Don't be a Hacker's Secret Santa
Anne Locke and Pieter Van Hiel
The holiday season is just a few weeks away and many of us will find ourselves on the hunt for the perfect presents for loved ones, online or in-stores. Black Friday (November 29) has become the unofficial kick-off of the holiday shopping season, with many people hoping to snag great gifts and bargains.
Hackers are also looking for opportunities this season, devising ways to take advantage of shoppers who may not be keeping security top-of-mind during a hectic time of year. To avoid becoming an involuntary Secret Santa who gifts a hacker with a credit card number, keep these tips in mind while shopping.
Don’t be blinded by bargains
We’ve all grown wary of suspicious emails from Revenue Canada or your bank, but you might not be as attentive when it comes to getting a too-good-to-be-true deal. Hackers know legitimate retailers often distribute emails inviting customers to take advantage of upcoming sales. As a result, hackers will often send out phishing emails designed to look like genuine messages from popular stores. Unfortunately, when you interact with these malicious messages, either by clicking a link or opening an attachment, you could end up falling for a phishing attack. Take a moment to confirm the email comes from the right address, or simply look up the product you want on the retailer’s site.
Should you trust that text?
Another growing trend is SMSishing – a phishing scam delivered as a text message rather than an email. The goals of SMSishing messages are the same – to gain access to sensitive information – but hackers know a text message is harder to double-check than an email, and many people are more likely to trust them. If you get a suspicious text, treat it as you would an unexpected email. Do not click on any links or reply with sensitive or personal info.
Fruitcakes last forever, passwords don’t
Need some inspiration to keep your secure password resolution? One in five visits to North American retail sites in 2018 were ‘bad bots’, automated programs designed to crack passwords and take over a user account – and three-quarters of those were advanced bots, sophisticated enough to mimic human activity and penetrate common anti-bot filters.
Hackers use bots to try to break into secure websites using a method known as credential stuffing. This technique uses usernames and passwords, often stolen via phishing schemes or data breaches, to try accessing a secure site by trying out different usernames and passwords. Hackers know many people reuse the same password for different accounts, making it all the more likely they will be able to use stolen login info to break into different sites. With hundreds of millions of these credentials available for sale on the Darkweb, there’s a chance one of your standby password/username combinations is already out there. Before you go shopping online this Black Friday, take some time to learn how to create strong, unique passwords and refresh your credentials! Or better yet, always check out as a guest and decline the option to create a profile or account when shopping online.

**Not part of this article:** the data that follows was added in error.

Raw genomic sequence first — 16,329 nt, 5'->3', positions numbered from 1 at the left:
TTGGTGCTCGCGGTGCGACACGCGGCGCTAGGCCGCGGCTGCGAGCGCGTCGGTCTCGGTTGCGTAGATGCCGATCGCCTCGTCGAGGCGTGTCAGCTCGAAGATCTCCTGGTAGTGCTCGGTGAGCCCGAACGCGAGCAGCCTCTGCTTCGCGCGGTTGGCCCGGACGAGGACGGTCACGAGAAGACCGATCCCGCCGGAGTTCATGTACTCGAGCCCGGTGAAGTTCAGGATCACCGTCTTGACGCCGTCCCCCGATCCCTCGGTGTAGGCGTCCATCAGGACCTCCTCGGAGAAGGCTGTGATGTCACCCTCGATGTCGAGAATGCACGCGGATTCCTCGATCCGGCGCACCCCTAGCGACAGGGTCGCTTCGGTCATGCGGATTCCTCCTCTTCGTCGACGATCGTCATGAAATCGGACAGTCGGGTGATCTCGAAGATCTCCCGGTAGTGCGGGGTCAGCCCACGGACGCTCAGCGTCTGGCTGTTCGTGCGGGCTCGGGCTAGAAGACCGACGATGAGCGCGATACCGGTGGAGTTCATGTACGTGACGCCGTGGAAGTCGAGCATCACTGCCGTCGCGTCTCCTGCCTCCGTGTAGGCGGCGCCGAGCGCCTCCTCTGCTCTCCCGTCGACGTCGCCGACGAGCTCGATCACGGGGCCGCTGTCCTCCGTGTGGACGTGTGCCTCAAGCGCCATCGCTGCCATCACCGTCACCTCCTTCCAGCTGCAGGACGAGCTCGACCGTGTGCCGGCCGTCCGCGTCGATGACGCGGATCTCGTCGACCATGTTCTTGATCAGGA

Only buy from trusted retailers
It’s unlikely you would buy your New Year’s Eve shrimp ring from a stranger in an alley. Similarly, you shouldn’t buy items or gifts from a website you’ve never heard of. If you find a product on an unknown, new site, it’s a good idea to vet that site first with a quick Google search. This is especially true if the site is selling goods at a substantially lower, too-good-to-be-true price versus other retailers. If the site and/or price is suspicious and you can’t confirm the store is legitimate, it’s a good idea to err on the side of caution and buy the item from a retailer you already know and trust.
Hackers use HTTPS too
A common piece of security advice given at this time of year is to ensure your transaction occurs on a site with an HTTPS prefix in the URL. The S stands for secure and indicates the information sent to and from the page is encrypted. However, that in itself is not a guarantee of security. Fake sites can use the same technology. According to one industry source, more than half of scam sites now use HTTPS! Since hackers are becoming more sophisticated, it’s important to both keep an eye out for sites that use HTTPS and to only shop from known, trusted stores.
TELUS Wise wishes you, your family and friends the happiest of holiday seasons. May you find great deals and shop securely!